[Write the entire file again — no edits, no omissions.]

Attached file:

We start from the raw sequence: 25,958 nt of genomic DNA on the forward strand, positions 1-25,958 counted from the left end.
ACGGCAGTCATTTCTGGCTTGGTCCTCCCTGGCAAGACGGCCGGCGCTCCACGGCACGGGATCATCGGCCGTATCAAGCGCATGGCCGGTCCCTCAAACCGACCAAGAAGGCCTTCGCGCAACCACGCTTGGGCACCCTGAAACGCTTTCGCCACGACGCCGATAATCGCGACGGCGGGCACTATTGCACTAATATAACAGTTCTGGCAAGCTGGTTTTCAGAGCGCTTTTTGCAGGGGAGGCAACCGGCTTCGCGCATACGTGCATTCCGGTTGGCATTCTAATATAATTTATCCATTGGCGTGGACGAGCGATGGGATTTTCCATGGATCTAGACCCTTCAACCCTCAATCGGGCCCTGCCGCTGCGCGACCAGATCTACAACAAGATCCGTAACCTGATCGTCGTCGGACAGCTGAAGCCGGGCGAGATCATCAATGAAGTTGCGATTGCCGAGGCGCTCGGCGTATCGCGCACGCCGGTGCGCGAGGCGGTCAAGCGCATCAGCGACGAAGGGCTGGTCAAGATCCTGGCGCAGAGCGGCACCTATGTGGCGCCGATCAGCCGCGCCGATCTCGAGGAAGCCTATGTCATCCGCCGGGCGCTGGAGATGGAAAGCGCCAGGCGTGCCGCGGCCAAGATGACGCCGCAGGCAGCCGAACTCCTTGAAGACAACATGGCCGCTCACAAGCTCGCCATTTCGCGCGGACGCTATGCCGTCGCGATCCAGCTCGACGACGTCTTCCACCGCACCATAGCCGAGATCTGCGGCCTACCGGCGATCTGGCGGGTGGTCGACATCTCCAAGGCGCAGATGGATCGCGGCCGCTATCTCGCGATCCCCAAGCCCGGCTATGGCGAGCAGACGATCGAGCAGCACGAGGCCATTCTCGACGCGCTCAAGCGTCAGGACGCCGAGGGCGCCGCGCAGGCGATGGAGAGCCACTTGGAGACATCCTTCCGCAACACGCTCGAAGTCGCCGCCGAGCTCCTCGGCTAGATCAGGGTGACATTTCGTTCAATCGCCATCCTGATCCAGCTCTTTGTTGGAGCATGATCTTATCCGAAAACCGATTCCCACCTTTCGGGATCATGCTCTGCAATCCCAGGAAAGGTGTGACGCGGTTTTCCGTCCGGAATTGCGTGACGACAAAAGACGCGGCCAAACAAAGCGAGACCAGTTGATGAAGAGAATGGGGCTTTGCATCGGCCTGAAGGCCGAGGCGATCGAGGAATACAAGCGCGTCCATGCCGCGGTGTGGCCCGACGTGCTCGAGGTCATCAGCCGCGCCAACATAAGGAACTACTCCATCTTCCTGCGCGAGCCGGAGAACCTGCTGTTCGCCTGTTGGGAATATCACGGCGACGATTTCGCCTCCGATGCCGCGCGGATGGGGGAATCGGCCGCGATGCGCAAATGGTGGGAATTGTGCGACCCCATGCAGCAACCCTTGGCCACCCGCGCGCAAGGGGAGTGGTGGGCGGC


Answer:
We start from the raw sequence: 25,958 nt of genomic DNA on the forward strand, positions 1-25,958 counted from the left end.
ACGGCAGTCATTTCTGGCTTGGTCCTCCCTGGCAAGACGGCCGGCGCTCCACGGCACGGGATCATCGGCCGTATCAAGCGCATGGCCGGTCCCTCAAACCGACCAAGAAGGCCTTCGCGCAACCACGCTTGGGCACCCTGAAACGCTTTCGCCACGACGCCGATAATCGCGACGGCGGGCACTATTGCACTAATATAACAGTTCTGGCAAGCTGGTTTTCAGAGCGCTTTTTGCAGGGGAGGCAACCGGCTTCGCGCATACGTGCATTCCGGTTGGCATTCTAATATAATTTATCCATTGGCGTGGACGAGCGATGGGATTTTCCATGGATCTAGACCCTTCAACCCTCAATCGGGCCCTGCCGCTGCGCGACCAGATCTACAACAAGATCCGTAACCTGATCGTCGTCGGACAGCTGAAGCCGGGCGAGATCATCAATGAAGTTGCGATTGCCGAGGCGCTCGGCGTATCGCGCACGCCGGTGCGCGAGGCGGTCAAGCGCATCAGCGACGAAGGGCTGGTCAAGATCCTGGCGCAGAGCGGCACCTATGTGGCGCCGATCAGCCGCGCCGATCTCGAGGAAGCCTATGTCATCCGCCGGGCGCTGGAGATGGAAAGCGCCAGGCGTGCCGCGGCCAAGATGACGCCGCAGGCAGCCGAACTCCTTGAAGACAACATGGCCGCTCACAAGCTCGCCATTTCGCGCGGACGCTATGCCGTCGCGATCCAGCTCGACGACGTCTTCCACCGCACCATAGCCGAGATCTGCGGCCTACCGGCGATCTGGCGGGTGGTCGACATCTCCAAGGCGCAGATGGATCGCGGCCGCTATCTCGCGATCCCCAAGCCCGGCTATGGCGAGCAGACGATCGAGCAGCACGAGGCCATTCTCGACGCGCTCAAGCGTCAGGACGCCGAGGGCGCCGCGCAGGCGATGGAGAGCCACTTGGAGACATCCTTCCGCAACACGCTCGAAGTCGCCGCCGAGCTCCTCGGCTAGATCAGGGTGACATTTCGTTCAATCGCCATCCTGATCCAGCTCTTTGTTGGAGCATGATCTTATCCGAAAACCGATTCCCACCTTTCGGGATCATGCTCTGCAATCCCAGGAAAGGTGTGACGCGGTTTTCCGTCCGGAATTGCGTGACGACAAAAGACGCGGCCAAACAAAGCGAGACCAGTTGATGAAGAGAATGGGGCTTTGCATCGGCCTGAAGGCCGAGGCGATCGAGGAATACAAGCGCGTCCATGCCGCGGTGTGGCCCGACGTGCTCGAGGTCATCAGCCGCGCCAACATAAGGAACTACTCCATCTTCCTGCGCGAGCCGGAGAACCTGCTGTTCGCCTGTTGGGAATATCACGGCGACGATTTCGCCTCCGATGCCGCGCGGATGGGGGAATCGGCCGCGATGCGCAAATGGTGGGAATTGTGCGACCCCATGCAGCAACCCTTGGCCACCCGCGCGCAAGGGGAGTGGTGGGCGGC